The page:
Now that I connected all of my cells, it’s a good time to test them out. The 150w bulb in the bathroom was nice and provided 5-6v depending on how far away the panel was.

In the next post I will be showing you how to create a base for the panels. If you have any questions be sure to leave a comment!

Read more

Materials for my first solar panel


Hi! One of my newest projects is a 12 watt solar panel made for charging my phone. Now that I have successfully tested the panel in the shy Vancouver sun, I have decided to share the build process on this website. Here is a list of things that I did:

  • Gathered materials
  • Prepared the cells (tabbing)
  • Connected solar strings using bus wires
  • Prepared the frame
  • Covered the cells in epoxy
  • Made the power connections
  • Tested it out

Things I needed:

  • Solar Cells (0.5v each at 1+ amp)
  • Tab wires (3-5 mm wide tin wires)
  • Bus wires (5-7 mm wide wires)
  • 4mm thick board
  • Wires (2)
  • 5v power regulator (I used the COM-00107)
  • Electrical Tape and/or shrink tubing
  • Rosin core solder
  • White spray-paint
  • Clear automotive coat
  • Self leveling epoxy resin
  • USB micro cable
  • Silicon

Tools I used:

  • Voltage reader
  • Flux pen
  • Table saw
  • Miter saw
  • Soldering Iron
  • Pliers/tin snips
  • Propane torch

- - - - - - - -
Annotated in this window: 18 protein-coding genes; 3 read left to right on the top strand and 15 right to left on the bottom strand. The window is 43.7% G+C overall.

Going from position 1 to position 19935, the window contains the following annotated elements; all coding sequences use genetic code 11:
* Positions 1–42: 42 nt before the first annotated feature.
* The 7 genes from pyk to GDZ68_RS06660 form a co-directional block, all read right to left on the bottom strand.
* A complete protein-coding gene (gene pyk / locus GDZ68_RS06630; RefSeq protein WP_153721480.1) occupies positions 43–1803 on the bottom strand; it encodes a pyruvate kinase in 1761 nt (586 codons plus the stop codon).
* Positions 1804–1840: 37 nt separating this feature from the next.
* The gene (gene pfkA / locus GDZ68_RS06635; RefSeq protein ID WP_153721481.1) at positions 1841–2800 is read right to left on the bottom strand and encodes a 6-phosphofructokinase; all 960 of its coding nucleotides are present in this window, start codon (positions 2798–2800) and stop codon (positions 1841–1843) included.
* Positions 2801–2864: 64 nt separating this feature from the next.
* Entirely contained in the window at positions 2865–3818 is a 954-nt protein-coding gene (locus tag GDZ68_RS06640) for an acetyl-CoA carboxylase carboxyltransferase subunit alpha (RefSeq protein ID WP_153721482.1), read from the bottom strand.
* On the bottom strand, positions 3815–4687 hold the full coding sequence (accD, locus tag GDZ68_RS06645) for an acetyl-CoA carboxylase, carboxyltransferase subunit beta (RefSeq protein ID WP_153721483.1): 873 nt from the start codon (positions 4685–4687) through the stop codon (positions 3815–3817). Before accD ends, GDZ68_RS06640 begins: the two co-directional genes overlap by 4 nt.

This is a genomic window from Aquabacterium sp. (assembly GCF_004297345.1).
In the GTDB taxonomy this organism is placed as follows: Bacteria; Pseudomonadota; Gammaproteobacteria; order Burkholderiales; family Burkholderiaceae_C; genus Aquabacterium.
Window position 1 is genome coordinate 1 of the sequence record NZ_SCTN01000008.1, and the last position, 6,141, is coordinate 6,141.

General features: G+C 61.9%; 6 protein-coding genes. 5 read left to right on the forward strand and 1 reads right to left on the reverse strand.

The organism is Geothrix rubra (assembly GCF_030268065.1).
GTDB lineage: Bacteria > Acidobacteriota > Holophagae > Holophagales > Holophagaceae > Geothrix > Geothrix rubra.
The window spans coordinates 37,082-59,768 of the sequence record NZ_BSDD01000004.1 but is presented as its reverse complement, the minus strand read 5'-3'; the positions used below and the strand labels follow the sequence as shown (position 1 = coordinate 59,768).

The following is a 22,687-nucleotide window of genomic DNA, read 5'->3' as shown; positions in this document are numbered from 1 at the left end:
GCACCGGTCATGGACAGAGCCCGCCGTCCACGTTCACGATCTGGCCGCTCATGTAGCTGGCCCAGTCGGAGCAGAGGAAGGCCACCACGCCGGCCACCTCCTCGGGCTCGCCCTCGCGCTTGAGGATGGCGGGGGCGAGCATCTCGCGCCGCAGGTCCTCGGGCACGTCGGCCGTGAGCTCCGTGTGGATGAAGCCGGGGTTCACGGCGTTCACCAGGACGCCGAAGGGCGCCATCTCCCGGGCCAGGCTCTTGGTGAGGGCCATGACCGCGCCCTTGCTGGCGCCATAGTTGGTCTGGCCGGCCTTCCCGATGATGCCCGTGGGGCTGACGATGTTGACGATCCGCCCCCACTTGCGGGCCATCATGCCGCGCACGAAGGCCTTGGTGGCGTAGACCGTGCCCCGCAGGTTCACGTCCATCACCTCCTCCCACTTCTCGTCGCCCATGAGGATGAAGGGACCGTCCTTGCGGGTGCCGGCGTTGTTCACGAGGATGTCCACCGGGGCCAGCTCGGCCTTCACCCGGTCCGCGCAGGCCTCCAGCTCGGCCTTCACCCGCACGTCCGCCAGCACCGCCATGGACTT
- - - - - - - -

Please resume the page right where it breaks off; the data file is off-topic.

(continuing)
• Lighter

Most of these materials I had at home and did not need to buy them. However, I later realized that not many people have solar cells and spare electronic parts laying around; so I made a handy list with references to eBay:

Keep in mind that if you were to buy more efficient solar cells (say like 2 amps each) then you would need to buy a more powerful voltage regulator, otherwise your voltage regulator would overheat.

You may have noticed that I did not include all of the materials in the eBay list; this is because I personally bought them from either Home Depot or The Source (Radioshack in the States). It’s much cheaper to drive to one of these stores than pay for the extra shipping online. Also, I highly recommend searching for a solar kit as it may be slightly cheaper than buying all of the items separately.

Here is a blueprint that I made in inventor:

Solar Panel 12v Blueprint

As you can see, the solar cells are aligned in two rows and are connected in series (I will go over this in more detail later). This means that the voltage is added from every single panel, yet the current stays the same. A drawback of doing this is that if one of the cells break, then the entire current might be disrupted, and then the solar panel wont work.

These solar cells can be connected in series by connecting the bottom side (the anode or positive) to the top side (the cathode or negative). This is usually done by connecting two strips of tin to the top side of a cell, and then have it connected to the bottom side of a cell. This process is called tabbing and will be covered in the next post.

Be sure to leave a comment if you have any questions! I’ll be happy to update my post with any information I missed.

Read more